“SCSU seemed the best place for my dad’s drawings. I wanted them to be saved and available to other people to look at,” Slavin said. “I hope that the collection will be a means of studying how an artist develops ideas — whether for comic art or other media.”
Slavin and her husband, Bill, provided financial support for University Archives to hire staff to catalog and arrange the materials and records from Heimdahl. Steman said then-graduate student Marissa Hendrickson helped work on the project, which included thousands of illustrations and was wrapped up by September 2020. An event celebrating the materials coming to the University — postponed from its original date due to circumstances surrounding the COVID-19 pandemic — took place Wednesday, March 23 at St. Cloud State.
Slavin said she hopes the materials give people insight into her father — who she said has been an inspiration to many, including those in his own family.
“It’s so awesome that Ralph Heimdahl, a shining star in the history of popular culture, honed his skills and developed his creativity on our campus,” University President Dr. Robbyn Wacker said during Wednesday’s event. “We have always been proud of Ralph Heimdahl’s accomplishments. In 1966 St. Cloud State College conferred the Distinguished Alumni Award on Ralph, and we are excited to have another opportunity to honor his legacy.”
University Library Dean Rhonda Huisman said the gift of over 5,000 pieces of Heimdahl’s work is a shining example of student success the Archives and Library look to support.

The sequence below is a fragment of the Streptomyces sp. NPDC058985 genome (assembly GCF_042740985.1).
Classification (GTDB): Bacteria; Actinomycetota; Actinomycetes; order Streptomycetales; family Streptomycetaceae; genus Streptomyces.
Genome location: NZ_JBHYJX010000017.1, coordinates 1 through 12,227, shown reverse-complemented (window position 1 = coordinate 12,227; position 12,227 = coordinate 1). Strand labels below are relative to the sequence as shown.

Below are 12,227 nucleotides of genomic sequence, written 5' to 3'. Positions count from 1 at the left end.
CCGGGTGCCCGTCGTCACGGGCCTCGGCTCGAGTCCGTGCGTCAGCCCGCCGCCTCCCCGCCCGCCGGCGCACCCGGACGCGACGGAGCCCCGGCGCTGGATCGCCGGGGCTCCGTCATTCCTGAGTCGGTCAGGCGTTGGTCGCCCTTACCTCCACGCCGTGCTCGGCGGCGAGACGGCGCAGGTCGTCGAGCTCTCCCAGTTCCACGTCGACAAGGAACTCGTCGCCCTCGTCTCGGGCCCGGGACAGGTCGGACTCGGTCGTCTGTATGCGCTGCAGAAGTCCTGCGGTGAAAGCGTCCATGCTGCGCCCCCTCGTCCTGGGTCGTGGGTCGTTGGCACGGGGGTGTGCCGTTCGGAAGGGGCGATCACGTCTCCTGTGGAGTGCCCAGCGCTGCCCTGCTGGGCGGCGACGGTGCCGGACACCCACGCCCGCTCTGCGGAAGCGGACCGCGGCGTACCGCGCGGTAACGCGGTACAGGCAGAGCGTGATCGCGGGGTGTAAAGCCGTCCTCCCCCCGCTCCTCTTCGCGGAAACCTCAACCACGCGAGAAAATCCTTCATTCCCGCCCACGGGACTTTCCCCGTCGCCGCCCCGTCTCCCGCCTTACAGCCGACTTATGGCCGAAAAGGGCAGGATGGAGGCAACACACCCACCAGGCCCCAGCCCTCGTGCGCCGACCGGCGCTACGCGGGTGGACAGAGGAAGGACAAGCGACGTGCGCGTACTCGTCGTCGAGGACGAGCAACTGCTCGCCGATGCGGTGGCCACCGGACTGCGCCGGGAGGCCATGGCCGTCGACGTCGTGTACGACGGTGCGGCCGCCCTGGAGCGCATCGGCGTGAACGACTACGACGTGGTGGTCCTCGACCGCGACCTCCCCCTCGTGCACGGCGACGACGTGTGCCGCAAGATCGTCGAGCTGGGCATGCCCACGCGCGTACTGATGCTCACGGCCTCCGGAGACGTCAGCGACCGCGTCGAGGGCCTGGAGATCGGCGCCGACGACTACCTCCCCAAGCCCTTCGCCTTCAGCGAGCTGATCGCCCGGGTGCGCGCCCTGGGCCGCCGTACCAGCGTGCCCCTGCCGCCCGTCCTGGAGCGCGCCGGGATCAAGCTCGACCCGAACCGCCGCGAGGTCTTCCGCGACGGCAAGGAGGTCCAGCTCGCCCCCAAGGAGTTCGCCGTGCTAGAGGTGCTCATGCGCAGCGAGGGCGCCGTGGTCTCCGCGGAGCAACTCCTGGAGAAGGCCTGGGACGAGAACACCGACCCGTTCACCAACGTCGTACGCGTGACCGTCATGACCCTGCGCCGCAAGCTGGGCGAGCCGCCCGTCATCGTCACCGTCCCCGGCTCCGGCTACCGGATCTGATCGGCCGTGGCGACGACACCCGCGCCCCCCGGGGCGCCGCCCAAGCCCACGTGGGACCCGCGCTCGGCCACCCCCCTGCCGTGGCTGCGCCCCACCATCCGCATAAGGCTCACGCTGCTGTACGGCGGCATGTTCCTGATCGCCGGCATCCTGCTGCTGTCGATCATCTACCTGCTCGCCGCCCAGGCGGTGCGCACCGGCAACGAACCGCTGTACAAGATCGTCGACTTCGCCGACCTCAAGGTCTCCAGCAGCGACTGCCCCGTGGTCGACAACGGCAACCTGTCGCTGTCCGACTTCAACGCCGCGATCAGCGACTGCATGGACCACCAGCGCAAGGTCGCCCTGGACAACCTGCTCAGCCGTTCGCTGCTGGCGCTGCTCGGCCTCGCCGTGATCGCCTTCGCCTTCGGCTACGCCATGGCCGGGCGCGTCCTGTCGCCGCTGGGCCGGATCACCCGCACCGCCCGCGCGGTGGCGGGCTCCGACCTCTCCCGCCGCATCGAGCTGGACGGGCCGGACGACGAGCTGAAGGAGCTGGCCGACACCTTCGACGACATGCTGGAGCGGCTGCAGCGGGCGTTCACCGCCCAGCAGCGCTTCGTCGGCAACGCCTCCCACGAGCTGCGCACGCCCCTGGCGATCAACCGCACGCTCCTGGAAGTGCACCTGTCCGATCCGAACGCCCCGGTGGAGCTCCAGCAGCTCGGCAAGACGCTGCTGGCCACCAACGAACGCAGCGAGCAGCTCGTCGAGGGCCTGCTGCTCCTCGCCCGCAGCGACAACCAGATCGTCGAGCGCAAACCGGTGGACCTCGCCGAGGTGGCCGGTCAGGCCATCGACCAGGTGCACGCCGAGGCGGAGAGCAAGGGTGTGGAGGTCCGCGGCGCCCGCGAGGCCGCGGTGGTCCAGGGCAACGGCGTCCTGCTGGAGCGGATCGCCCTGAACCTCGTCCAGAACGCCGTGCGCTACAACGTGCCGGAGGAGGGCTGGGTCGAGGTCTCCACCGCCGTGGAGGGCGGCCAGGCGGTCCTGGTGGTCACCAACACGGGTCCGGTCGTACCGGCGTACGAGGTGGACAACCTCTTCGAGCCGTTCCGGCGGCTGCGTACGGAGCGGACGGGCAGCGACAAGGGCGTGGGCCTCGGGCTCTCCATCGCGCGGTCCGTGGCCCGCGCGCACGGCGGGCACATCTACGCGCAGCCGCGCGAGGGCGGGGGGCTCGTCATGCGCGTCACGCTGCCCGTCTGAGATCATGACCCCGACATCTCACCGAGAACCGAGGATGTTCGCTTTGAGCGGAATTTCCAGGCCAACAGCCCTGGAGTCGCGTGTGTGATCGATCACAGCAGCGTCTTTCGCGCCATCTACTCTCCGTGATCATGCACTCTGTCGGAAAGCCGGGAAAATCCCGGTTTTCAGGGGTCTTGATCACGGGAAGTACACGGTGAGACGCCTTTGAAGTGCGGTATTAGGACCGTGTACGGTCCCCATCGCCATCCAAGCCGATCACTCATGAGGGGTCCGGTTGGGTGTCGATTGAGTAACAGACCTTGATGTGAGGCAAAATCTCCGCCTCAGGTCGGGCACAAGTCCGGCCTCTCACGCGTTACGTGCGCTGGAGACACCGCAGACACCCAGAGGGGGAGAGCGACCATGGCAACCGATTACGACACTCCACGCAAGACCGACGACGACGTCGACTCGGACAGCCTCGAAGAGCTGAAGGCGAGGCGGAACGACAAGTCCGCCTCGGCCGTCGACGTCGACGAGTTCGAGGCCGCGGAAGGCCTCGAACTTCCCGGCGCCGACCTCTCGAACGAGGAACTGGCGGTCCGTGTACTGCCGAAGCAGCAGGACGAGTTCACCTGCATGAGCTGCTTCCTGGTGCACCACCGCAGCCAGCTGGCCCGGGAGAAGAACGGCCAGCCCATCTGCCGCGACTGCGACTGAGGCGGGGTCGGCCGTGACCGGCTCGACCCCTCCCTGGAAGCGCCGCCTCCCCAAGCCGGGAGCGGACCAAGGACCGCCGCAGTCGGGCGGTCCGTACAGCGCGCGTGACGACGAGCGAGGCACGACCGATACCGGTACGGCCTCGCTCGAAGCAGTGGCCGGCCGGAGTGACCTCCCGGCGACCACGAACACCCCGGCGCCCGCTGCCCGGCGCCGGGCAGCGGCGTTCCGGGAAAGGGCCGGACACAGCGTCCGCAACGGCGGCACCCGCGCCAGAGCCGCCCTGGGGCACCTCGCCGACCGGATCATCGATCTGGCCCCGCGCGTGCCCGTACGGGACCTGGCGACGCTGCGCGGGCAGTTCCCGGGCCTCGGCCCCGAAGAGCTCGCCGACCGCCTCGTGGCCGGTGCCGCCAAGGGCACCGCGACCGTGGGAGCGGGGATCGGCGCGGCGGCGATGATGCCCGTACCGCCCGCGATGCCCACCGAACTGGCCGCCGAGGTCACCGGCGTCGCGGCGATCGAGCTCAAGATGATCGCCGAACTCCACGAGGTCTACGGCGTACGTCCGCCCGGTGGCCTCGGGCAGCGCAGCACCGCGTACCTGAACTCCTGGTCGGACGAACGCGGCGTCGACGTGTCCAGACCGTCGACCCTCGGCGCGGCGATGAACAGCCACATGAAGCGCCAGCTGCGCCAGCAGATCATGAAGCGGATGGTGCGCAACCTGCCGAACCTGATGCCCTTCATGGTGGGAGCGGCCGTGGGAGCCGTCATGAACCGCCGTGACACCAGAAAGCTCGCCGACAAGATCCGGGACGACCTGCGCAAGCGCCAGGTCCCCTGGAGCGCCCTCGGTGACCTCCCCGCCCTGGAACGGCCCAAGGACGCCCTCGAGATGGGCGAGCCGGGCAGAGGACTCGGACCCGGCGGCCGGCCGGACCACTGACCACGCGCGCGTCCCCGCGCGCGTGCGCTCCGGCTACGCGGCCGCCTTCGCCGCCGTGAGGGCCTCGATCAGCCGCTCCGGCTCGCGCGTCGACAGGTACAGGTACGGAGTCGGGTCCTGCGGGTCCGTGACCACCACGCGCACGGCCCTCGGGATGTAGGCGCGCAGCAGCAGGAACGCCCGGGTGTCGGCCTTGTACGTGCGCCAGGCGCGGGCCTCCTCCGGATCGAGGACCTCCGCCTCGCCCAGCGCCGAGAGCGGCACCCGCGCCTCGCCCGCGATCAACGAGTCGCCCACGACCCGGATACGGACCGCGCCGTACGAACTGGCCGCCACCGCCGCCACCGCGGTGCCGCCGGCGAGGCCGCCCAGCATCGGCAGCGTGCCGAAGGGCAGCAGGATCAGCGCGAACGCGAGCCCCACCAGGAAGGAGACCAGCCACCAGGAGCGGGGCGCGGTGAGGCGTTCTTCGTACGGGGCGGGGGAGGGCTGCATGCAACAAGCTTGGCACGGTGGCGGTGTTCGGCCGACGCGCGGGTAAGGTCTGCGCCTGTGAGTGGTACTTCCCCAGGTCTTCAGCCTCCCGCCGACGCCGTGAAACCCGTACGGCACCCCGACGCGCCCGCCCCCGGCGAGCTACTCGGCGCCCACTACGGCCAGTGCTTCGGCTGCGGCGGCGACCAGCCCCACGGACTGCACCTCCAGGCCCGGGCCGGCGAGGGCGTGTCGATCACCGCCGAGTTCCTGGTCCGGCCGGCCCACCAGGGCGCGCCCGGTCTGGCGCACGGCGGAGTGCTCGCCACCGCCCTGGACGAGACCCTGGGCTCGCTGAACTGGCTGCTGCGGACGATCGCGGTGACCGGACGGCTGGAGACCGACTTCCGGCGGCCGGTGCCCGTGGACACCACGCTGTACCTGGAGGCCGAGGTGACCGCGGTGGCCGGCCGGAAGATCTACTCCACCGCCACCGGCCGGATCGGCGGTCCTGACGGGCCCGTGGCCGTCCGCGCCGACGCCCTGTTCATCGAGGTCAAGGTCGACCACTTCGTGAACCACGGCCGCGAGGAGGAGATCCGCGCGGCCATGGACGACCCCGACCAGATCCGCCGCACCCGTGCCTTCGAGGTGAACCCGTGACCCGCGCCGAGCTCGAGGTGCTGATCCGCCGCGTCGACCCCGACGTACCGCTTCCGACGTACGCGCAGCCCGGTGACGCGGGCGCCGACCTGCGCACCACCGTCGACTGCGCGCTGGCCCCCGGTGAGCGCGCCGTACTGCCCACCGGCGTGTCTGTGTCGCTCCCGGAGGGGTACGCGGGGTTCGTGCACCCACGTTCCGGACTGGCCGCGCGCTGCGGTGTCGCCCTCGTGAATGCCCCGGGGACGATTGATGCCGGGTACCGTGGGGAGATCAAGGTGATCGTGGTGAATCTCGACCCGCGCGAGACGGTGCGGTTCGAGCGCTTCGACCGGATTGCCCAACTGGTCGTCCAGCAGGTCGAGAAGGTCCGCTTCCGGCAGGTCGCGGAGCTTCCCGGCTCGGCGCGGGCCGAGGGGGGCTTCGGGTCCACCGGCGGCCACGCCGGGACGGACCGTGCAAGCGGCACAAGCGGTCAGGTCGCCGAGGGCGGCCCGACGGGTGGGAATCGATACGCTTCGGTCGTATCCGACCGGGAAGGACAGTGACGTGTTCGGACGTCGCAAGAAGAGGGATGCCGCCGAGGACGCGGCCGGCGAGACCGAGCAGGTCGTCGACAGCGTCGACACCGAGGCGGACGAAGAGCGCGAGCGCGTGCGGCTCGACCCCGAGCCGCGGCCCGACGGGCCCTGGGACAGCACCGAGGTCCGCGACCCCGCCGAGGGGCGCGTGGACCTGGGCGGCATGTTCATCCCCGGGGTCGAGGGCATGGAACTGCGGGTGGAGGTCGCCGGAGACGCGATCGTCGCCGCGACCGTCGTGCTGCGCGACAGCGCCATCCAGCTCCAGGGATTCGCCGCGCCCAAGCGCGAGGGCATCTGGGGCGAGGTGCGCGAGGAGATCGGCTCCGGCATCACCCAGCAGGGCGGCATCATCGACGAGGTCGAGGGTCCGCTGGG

“We support every student in the pursuit of their education by providing dynamic services, relevant collections, and collaborative learning spaces that foster an inclusive environment, intellectual discovery, and curiosity,” she said. “Ralph Heimdahl was a student here, and it’s important for us not only to celebrate his success as an amazing artist, but to remember that our students here today have talents and dreams and opportunities that we are here to support and nurture.”
For Dr. Michael Dando, a St. Cloud State professor, Heimdahl’s legacy is an important reminder for students — and University faculty and staff — to keep dreaming and inspire future generations.
“Our stories will be their stories, and our legacy their heritage,” Dando said. “The archive and this collection is so much more than research materials or something interesting to look at. It is what future generations will look on as they build their way to a better future.”
Tom Steman said Wednesday that he’s excited to see the different ways Heimdahl’s work is used by students.
“That’s my job as the archivist — making the material available for any use, including uses that I would have never dreamed of,” he said. “And that’s the fun of archives — seeing the use of material beyond what the material was created to do initially.”
Martha Slavin said a scholarship was set up at St. Cloud State in her father’s name after he passed away, which started a strong connection for Slavin with the University. That relationship is what led her to work with Steman and Matt Andrew to ultimately bring her father’s work “home.”
“All of these books and boxes upon boxes,” she said. “I thought the best place for them was where my dad started.”
Some of Heimdahl’s work will be on display in the windows of University Archives for some time, and all of his work can be viewed by making an appointment with University Archives.
Bugs Bunny is © of Warner Bros.